White-collar crimes have been performed by corporate executives, entrepreneurs and many other people very widely in the recent years. The number of such crimes is only increasing nowadays because profits which are received from such types of crimes can be very large. “The issue of entrepreneurial crime is of current interest as the 'decade of reckoning' follows the excesses of the so-called “decade of greed” . People want to apply their intelligence in order to make large sums of money. They no longer rob banks because there are much more intelligent ways of obtaining the money in much larger amounts.
White-collar crimes are represented in many different forms and types. “Various forms of fraud are considered white collar crimes. They include bank fraud, check fraud ("kiting"), utilities fraud, mail and wire fraud, insurance fraud, bankruptcy fraud, credit card fraud, welfare fraud, stock and commodities fraud, and business fraud. ” There can be named some more type of white-collar crimes, for example, pornography distribution which has become particularly profitable nowadays. A very popular form of white-collar crime is associated with avoiding tax payments to the budget.
Many businessmen nowadays are avoiding tax payments in order to increase their profits. White-collar crimes have a very negative influence on the quality of life of their victims. Discussions about the negative impact of white-collar crimes on consumers in particular are being carried out very widely nowadays. On one hand, white-collar crimes are not as dangerous as many other types of crimes which bring harm to people’s health. For example, “White collar crime is viewed as an "intellectual" crime rather than a crime of violence or a conspiratorial crime.
” However, intellectual crimes can also be very dangerous for the consumers and other people involved in the white-collar crime. The paper investigates the major definitions of white-collar crimes, their relevance to the category of white-collar crimes against consumers. Significant attention is given to the problems of regulation of white-collar crimes against consumers in Australia, penalties which exist for those types of crimes and problems of improvement of the existing system of regulation after consideration of foreign experience in this field. Definitions of White Collar-Crime.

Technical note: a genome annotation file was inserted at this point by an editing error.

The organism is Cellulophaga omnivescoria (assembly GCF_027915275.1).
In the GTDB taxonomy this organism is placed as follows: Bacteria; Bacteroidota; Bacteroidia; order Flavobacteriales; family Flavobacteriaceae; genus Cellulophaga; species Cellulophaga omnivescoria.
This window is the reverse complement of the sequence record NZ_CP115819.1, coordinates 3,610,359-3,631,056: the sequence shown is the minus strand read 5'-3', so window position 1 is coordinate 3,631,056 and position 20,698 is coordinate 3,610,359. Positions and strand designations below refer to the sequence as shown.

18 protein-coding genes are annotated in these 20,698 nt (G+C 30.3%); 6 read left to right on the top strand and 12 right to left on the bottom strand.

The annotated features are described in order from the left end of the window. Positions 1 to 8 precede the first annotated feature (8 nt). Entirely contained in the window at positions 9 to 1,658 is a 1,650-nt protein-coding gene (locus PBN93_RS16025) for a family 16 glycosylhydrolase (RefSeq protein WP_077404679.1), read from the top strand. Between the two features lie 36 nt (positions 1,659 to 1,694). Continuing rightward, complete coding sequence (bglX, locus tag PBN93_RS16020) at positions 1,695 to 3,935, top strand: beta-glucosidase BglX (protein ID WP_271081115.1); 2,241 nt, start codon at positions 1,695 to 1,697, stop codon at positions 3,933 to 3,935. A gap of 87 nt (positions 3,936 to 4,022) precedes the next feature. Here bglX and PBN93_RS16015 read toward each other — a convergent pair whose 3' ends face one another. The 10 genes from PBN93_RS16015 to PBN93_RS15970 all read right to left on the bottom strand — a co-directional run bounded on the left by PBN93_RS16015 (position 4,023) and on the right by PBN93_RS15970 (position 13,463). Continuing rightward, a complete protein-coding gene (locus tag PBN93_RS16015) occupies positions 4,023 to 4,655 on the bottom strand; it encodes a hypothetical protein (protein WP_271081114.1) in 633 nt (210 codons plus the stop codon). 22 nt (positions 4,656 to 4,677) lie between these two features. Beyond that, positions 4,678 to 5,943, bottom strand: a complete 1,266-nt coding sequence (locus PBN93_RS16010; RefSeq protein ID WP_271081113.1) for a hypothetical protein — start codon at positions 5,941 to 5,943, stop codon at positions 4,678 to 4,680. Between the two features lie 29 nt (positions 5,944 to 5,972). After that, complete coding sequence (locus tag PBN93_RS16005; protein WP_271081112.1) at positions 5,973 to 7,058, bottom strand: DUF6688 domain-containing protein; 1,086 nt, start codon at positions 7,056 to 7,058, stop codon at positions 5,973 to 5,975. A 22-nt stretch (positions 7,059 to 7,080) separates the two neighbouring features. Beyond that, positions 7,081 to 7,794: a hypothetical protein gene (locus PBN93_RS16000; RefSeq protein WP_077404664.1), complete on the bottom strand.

The importance of white-collar crimes problem has enforced many investigations of this subject. Definitions which are given to white-collar crimes are mostly very similar, however each author does his best to concentrate on some characteristic features of this concept. According to Poveda, Sutherland was the first scientist who gave a definition to the white-collar crime. The author mentions that “when Edwin H. Sutherland first introduced the concept of white-collar crime in 1939, he was quite explicit about wanting to call attention to crimes that occurred outside the lower (or dangerous) classes, and that could not be explained by poverty.
” Freiberg also refers to Sutherland as the researcher who first started analyzing the concept of white-collar crime. As Freiberg states, in his works Sutherland “refers to such matters as misrepresentation in the financial statements of corporations, manipulation of the stock exchange, commercial bribery, bribery of public officials, misrepresentation in advertising, embezzlement and misapplication of funds, tax frauds and the like.
” Definitions of white-collar crimes were developed in the following years. As Boronia states, “entrepreneurial crime as a concept refers to punishable acts which are committed by individuals in controlling positions within corporations, using the resources and power deriving from the corporate form as a vehicle to achieve ends which benefit the entrepreneur personally.
” Geis suggests a definition in which “white collar crime has been defined as "an illegal act or series of illegal acts committed by non-physical means and by concealment or guile, to obtain money or property, to avoid the loss of money or property, or to obtain business or personal advantage" . According to Poveda, “a final consideration is the marked contrast between our conception and definitions of the white - collar crime problem and our comparable conceptions and definitions of conventional crime. Victor E. Kappeler and his associates (1993) refer to these collective views of the crime problem as crime myths. ”